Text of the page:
An election official hands back a marked ballot to voter so she can put it in the ballot box, in the federal election in May 2011.

An election official hands back a marked ballot to voter so she can put it in the ballot box, in the federal election in May 2011.
Photo Credit: CP / Chris Young

Voting and your brain: research from McGill shows what’s involved

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McGill University is the scene of joint research into the workings of the brain involved in a decision such as voting.  Researchers at the Montreal Neurological Institute and the Centre for the Study of Democratic Citizenship came together in a multi-disciplinary approach to conduct experiments into the processes involved in deciding on a candidate.

They found that the lateral orbitofrontal cortex must be working well for a voter to be able to combine various sources of information to formulate the decision.

“One way of understanding how the brain works is to see how it doesn’t work when it’s damaged in particular ways.”

Neurologist, Dr. Lesley Fellows, researcher and lead author of the paper in the June 3rd, issue of Journal of Neuroscience, explained the quest: “Recent research suggests that several areas in the brain carry information about the value of decision options, but it is not clear yet how these areas work together when we make a choice.”

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“The frontal lobes in general are thought to be important in complex behaviours, but the orbital frontal cortex in particular, has been implicated in decision making and other emotional types of processes as well as in certain kinds of social behaviour.”

To investigate what’s happening in the orbital frontal cortex, the researchers used an election paradigm, They took real-life American candidates who ran in an election ten years ago, who were unknown to the people participating in the study.  All the participants had to go on, to make the decision. were head and shoulder photographs.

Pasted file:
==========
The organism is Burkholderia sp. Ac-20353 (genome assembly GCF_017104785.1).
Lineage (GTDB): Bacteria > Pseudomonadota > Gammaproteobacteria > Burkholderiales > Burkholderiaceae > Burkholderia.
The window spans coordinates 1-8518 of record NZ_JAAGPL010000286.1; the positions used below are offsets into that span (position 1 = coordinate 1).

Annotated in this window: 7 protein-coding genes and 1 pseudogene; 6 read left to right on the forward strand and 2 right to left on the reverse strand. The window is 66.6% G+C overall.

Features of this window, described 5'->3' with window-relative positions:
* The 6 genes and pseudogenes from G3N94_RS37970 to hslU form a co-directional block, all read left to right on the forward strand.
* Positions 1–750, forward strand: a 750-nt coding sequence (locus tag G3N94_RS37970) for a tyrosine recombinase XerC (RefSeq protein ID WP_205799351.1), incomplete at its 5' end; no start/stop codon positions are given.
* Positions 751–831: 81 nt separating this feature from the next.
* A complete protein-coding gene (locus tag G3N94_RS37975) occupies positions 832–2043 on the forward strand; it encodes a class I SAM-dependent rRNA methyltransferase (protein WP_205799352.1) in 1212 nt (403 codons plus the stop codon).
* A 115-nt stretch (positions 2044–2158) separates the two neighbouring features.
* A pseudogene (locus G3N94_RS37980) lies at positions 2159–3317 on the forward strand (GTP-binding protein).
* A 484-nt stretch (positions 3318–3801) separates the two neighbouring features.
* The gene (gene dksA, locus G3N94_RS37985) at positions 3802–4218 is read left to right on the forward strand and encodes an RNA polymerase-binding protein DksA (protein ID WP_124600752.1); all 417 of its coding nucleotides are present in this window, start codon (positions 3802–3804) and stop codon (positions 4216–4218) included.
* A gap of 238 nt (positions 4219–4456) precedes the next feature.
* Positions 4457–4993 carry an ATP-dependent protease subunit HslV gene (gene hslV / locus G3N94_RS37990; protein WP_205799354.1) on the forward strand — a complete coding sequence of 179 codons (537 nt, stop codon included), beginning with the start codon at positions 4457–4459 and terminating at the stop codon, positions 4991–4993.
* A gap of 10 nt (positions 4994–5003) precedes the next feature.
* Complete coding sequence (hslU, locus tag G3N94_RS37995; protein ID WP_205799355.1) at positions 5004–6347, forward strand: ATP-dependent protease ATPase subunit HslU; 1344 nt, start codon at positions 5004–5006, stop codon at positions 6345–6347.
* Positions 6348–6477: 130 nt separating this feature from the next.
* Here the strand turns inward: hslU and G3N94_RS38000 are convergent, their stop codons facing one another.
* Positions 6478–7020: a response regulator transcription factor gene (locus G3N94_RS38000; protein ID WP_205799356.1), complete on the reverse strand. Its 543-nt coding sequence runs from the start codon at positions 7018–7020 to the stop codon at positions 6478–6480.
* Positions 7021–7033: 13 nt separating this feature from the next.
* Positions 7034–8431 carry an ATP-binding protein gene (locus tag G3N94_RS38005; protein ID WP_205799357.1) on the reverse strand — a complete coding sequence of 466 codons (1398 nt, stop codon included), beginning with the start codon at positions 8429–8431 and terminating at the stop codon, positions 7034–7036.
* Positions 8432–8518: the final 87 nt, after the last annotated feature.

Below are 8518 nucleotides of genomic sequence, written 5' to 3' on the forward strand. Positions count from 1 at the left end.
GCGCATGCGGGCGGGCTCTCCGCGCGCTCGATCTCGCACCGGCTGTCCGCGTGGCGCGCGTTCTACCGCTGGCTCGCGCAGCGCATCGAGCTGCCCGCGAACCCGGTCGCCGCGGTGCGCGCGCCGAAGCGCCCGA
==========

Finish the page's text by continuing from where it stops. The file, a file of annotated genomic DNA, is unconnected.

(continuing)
They asked the participants to rate the candidates on attractiveness and perceived competence.  Healthy people and people with frontal lobe damage did use both of these elements in making their choice, but those with lateral orbitofrontal cortex damage, while they could rate the competence, did not use this aspect in making their decision, they decided based on appearance only.

“We think this region becomes important when you need to pull multiple lines of information to make a global judgement and that’s the sort of thing that even simple  decisions, like voting based on the picture of a candidate requires and it was specifically disrupted after this kind of brain damage.” Dr. Fellows and her concluded.

“Because a lot of the research so far on this part of the brain has focused on economic choices I think it’s been an unduly narrow perspective on that part of the brain, I actually think it’s likely that the frontal lobes in general and the orbital frontal cortex in particular are particularly important for social behaviours and social decisions so I’m optimistic that working further with political scientists will help us better define and provide a more comprehensive framework for thinking about what goes wrong after damage to that general area.”

Dr. Fellows explains that it is a part of the brain “that’s only been under active study for maybe less than 20 years, and this perspective from decision making is quite new.”

Dr. Fellows says these findings are an important step in the ongoing research into the functions of the differing regions of the brain. She says she tells patients taking part, that while they may not be able to help them right now, their participation, will eventually lead doctors to be able to better diagnose what is going on in the brain in the event of injury or stroke, and possibly provide better intervention or support or rehabilitation programs.

 

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